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Open heart surgery and its consequences for well-being. Edition No. 1
VDM Publishing House, December 2009, Pages: 56
Both historically and today, the aim of open heart surgery is the prolongation of life as well as the relief of symptoms. However, increased ability to prolong life has given rise to a variety of questions about quality of life including not only physical but also psychological and social dimensions. Adjustment to open heart surgery is complex, and multidimensional explanations are required in order to understand it. There are few descriptions about the consequences of open heart surgery that view the patient and his/her relatives as a unit and thus an indivisible part of each other´s lifeworld. Therefore, this book provides a different kind of knowledge about the exposed situation of patients and relatives in connection with open heart surgery. Depressed mood over time among the studied patients is described as well as patient fragility, relatives´integrated endurance and the interplay between these reactions. Furthermore, health care professionals´limited ability to recognise sigs of reduced well-being in the families concerned is highlighted. This book should be especially important to students and health care professionals in cardiac care but also in health care in general.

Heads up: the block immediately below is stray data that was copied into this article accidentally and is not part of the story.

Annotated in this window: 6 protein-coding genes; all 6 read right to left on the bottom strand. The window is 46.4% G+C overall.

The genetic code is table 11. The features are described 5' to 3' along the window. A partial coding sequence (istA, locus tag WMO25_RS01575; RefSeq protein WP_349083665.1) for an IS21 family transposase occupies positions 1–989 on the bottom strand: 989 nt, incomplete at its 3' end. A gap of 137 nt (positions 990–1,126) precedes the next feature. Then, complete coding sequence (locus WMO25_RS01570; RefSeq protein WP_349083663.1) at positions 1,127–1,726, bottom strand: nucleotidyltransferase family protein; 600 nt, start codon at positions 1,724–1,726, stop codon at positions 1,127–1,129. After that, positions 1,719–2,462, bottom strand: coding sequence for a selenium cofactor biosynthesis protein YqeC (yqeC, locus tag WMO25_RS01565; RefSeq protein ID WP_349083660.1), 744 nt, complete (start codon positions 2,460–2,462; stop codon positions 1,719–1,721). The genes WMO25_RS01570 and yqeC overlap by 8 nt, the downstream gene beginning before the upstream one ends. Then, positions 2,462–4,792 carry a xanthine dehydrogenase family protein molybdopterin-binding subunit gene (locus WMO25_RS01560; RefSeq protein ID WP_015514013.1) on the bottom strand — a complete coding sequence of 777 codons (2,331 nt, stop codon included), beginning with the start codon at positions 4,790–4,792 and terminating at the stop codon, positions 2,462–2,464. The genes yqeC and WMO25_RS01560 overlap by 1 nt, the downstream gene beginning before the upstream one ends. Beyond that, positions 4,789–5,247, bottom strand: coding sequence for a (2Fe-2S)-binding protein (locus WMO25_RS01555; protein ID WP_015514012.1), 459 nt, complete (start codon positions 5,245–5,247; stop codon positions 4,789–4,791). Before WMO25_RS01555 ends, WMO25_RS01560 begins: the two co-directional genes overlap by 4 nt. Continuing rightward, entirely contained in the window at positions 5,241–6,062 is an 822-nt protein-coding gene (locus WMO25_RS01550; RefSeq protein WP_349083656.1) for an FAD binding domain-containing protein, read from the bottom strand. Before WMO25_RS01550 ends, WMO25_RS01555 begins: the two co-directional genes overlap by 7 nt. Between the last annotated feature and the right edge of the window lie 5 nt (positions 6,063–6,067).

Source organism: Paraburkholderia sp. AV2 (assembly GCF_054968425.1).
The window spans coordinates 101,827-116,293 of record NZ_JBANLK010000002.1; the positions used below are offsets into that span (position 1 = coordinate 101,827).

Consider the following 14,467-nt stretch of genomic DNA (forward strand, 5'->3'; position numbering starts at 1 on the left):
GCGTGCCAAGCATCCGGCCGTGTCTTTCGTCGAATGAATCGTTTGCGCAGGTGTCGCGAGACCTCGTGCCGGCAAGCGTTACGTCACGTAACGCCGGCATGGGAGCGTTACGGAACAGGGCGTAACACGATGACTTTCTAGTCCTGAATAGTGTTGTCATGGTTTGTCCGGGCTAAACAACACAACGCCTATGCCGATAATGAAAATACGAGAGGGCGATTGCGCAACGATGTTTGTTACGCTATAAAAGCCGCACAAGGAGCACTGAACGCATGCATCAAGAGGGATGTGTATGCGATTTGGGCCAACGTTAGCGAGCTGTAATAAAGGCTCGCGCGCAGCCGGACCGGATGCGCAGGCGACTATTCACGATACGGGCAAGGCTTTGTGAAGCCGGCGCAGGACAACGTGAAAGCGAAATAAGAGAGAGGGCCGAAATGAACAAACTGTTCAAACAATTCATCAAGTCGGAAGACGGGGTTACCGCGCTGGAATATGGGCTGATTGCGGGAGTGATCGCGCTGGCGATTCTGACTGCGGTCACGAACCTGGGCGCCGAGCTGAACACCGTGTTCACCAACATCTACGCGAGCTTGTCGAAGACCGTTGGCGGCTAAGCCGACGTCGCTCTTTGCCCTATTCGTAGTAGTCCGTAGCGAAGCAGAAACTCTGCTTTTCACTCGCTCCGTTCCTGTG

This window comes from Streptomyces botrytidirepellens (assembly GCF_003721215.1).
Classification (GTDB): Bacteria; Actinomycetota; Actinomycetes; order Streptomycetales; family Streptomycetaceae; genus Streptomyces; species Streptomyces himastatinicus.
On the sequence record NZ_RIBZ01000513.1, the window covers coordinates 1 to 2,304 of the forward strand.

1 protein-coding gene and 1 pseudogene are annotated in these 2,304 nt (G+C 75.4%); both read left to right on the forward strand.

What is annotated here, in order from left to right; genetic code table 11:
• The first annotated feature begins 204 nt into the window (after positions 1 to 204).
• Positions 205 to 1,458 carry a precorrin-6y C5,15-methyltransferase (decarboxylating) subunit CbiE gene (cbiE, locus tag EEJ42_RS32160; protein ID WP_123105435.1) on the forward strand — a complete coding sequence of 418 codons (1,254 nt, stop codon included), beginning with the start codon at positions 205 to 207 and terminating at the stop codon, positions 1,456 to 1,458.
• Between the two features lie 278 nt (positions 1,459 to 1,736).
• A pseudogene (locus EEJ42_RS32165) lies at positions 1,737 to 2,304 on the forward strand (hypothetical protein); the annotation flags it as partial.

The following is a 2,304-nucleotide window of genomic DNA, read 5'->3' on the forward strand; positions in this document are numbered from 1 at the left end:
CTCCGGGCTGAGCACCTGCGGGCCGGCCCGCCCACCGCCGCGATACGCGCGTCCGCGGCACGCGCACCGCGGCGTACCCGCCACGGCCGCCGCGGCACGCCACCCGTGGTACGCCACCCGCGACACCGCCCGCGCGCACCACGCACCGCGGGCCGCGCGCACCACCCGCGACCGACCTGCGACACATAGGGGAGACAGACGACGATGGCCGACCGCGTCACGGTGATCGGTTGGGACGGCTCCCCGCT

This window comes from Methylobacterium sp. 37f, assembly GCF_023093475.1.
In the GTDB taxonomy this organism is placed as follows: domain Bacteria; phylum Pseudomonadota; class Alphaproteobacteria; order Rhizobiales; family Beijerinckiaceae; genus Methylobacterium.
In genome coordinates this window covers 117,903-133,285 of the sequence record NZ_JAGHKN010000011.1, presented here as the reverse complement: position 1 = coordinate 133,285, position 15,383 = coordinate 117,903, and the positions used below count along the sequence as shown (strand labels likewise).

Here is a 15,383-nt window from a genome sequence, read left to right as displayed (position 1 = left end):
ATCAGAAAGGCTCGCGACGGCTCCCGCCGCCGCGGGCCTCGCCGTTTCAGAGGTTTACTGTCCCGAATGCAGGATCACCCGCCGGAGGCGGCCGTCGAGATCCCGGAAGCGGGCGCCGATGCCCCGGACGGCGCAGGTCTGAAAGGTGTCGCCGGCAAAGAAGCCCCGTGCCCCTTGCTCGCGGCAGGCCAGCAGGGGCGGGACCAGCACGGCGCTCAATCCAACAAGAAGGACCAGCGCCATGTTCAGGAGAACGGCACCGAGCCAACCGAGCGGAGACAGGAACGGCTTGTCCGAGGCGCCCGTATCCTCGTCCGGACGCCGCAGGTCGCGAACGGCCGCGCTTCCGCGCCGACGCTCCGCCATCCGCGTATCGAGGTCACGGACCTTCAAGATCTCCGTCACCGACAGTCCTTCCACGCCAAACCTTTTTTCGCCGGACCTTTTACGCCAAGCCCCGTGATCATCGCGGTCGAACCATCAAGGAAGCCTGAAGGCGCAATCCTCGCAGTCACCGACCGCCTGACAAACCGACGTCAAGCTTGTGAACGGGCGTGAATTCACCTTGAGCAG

Ann-Kristin Karlsson, PhD in General Practice and MSc in Social Work, studied at University of Gothenburg. She is also educated in family therapy and the idea that a serious disease influences the family as a whole is crucial in her research and in practice. The author works as scientific supervisor and social worker at Varberg hospital, Sweden.